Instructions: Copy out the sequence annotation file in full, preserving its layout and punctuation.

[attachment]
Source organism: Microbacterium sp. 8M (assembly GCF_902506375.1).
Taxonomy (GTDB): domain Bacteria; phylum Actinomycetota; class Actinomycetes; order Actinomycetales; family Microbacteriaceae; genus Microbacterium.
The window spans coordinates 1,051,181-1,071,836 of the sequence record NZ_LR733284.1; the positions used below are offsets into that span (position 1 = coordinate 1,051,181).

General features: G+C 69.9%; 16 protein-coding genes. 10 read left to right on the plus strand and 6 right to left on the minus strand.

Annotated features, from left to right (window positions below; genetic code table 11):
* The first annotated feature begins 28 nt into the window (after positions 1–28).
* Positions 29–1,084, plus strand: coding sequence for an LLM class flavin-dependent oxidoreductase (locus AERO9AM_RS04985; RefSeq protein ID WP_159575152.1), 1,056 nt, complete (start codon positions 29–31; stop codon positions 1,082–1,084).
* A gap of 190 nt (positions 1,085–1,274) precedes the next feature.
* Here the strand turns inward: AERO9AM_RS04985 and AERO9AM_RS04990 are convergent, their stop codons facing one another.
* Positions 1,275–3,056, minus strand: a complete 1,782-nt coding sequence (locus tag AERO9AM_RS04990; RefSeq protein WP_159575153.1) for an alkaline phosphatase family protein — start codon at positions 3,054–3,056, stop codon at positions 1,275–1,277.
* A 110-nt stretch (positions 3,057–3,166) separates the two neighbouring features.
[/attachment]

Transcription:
Source organism: Microbacterium sp. 8M (assembly GCF_902506375.1).
Taxonomy (GTDB): domain Bacteria; phylum Actinomycetota; class Actinomycetes; order Actinomycetales; family Microbacteriaceae; genus Microbacterium.
The window spans coordinates 1,051,181-1,071,836 of the sequence record NZ_LR733284.1; the positions used below are offsets into that span (position 1 = coordinate 1,051,181).

General features: G+C 69.9%; 16 protein-coding genes. 10 read left to right on the plus strand and 6 right to left on the minus strand.

Annotated features, from left to right (window positions below; genetic code table 11):
* The first annotated feature begins 28 nt into the window (after positions 1–28).
* Positions 29–1,084, plus strand: coding sequence for an LLM class flavin-dependent oxidoreductase (locus AERO9AM_RS04985; RefSeq protein ID WP_159575152.1), 1,056 nt, complete (start codon positions 29–31; stop codon positions 1,082–1,084).
* A gap of 190 nt (positions 1,085–1,274) precedes the next feature.
* Here the strand turns inward: AERO9AM_RS04985 and AERO9AM_RS04990 are convergent, their stop codons facing one another.
* Positions 1,275–3,056, minus strand: a complete 1,782-nt coding sequence (locus tag AERO9AM_RS04990; RefSeq protein WP_159575153.1) for an alkaline phosphatase family protein — start codon at positions 3,054–3,056, stop codon at positions 1,275–1,277.
* A 110-nt stretch (positions 3,057–3,166) separates the two neighbouring features.